How Does Teeth Whitening Work

 In cosmetic dentistry

Teeth whitening is super-trendy – but how does it work, and is it safe for your teeth? We take a closer look at the most commonly requested cosmetic dentistry procedure of the decade.

Interestingly, we haven’t always tried to whiten our teeth. During the Elizabethan era, women blackened their teeth to emulate the queen. These days, both men and women prefer white teeth, but coffee, tea, smoking, and certain foods stain our teeth over time. Should we have our teeth whitened?

In-Office vs Home Whitening

There are two ways to whiten one’s teeth. One is a process and is done at home using materials supplied by a dentist. Beware of over-the-counter products and especially of home remedies that might actually abrade or damage your tooth enamel.

The home whitening method is a process and will require several treatments before you get the desired result.

Far more popular in today’s rushed word is in-office or laser teeth whitening. In this procedure, the dentist uses a laser to activate a whitening compound and it instantly lifts away the accumulated stains.

Because the dentist can treat each tooth individually, he or she can even out the results even when one tooth was more stained than its neighbour.

What Happens When the Dentist Whitens Your Teeth?

Before your dentist tries to whiten your teeth, he or she will determine whether you are a suitable candidate for whitening. Pregnant women should wait before whitening, and if you need dental work done, it must occur before the whitening procedure.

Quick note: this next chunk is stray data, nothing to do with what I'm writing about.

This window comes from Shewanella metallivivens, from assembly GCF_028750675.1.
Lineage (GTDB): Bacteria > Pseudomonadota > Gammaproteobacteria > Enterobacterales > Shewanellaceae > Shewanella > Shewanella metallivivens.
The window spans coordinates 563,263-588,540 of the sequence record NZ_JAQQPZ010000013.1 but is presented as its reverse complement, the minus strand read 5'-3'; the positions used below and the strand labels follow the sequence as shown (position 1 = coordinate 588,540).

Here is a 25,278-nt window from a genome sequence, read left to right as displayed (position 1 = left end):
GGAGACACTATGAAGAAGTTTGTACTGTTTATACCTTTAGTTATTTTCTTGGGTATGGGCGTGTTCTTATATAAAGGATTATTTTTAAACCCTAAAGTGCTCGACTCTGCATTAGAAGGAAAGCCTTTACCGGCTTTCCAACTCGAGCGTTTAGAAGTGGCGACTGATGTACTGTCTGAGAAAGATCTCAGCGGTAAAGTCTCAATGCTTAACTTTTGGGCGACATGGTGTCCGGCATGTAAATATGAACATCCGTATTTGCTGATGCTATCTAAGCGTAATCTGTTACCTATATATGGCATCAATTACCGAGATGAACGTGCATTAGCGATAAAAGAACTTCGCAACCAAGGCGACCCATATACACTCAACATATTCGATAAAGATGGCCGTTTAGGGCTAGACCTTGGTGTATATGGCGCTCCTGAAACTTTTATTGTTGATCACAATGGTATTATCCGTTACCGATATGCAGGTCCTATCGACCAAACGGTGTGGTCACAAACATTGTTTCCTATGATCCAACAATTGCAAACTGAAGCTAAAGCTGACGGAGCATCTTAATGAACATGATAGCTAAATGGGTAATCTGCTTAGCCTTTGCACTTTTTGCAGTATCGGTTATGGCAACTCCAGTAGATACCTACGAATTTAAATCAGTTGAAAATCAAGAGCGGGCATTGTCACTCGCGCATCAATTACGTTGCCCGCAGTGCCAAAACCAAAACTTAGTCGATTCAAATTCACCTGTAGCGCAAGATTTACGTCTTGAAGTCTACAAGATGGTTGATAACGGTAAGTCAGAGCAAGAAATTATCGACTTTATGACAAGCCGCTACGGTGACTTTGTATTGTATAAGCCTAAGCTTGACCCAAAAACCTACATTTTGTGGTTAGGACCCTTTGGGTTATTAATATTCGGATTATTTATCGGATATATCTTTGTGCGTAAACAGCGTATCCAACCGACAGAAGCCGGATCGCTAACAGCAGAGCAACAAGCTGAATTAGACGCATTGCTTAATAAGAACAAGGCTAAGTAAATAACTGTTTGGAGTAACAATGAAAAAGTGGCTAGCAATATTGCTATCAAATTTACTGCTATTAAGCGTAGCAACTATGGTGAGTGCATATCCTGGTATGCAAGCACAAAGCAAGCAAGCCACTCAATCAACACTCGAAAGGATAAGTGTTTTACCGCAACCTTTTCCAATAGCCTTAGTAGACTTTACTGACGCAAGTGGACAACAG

Unfortunately, it’s not always possible to whiten teeth. The laser whitening process only removes stains from the surface of the tooth. If your teeth are naturally discoloured, you will need to consider another solution, for example, veneers.

Once the dentist knows you’re a suitable candidate for tooth whitening, the procedure can begin. First, your teeth are cleaned thoroughly. Then, the dentist fits a mouth guard that holds your mouth open and applies a barrier to the gums. It goes on like a gel, and dries into something like rubber.

Now, your dentist can apply the whitening compound. The laser makes it foam, lifting away the stains. The compound is left on for a little while, then removed, and the process is repeated up to three times until the teeth are white.

After Whitening

Most people find that their teeth are a little sensitive for a few days after whitening. Some say their teeth are very sensitive, and others say they feel no aftereffects to speak of. If you are uncomfortable, medications can reduce sensitivity.

While you’re happy with your white teeth, chances are, you aren’t giving up coffee-drinking. Your teeth will accumulate new stains over time. How long that takes depends on your lifestyle. If you are a cigarette smoker, for example, you will probably want to follow up in as little as six months.

All in all, our patients are happy with the results they get from laser teeth whitening and we’re satisfied that the methods we use are safe and won’t harm their teeth. If you’d like to find out about brightening up your smile, talk to us about in-office teeth whitening.

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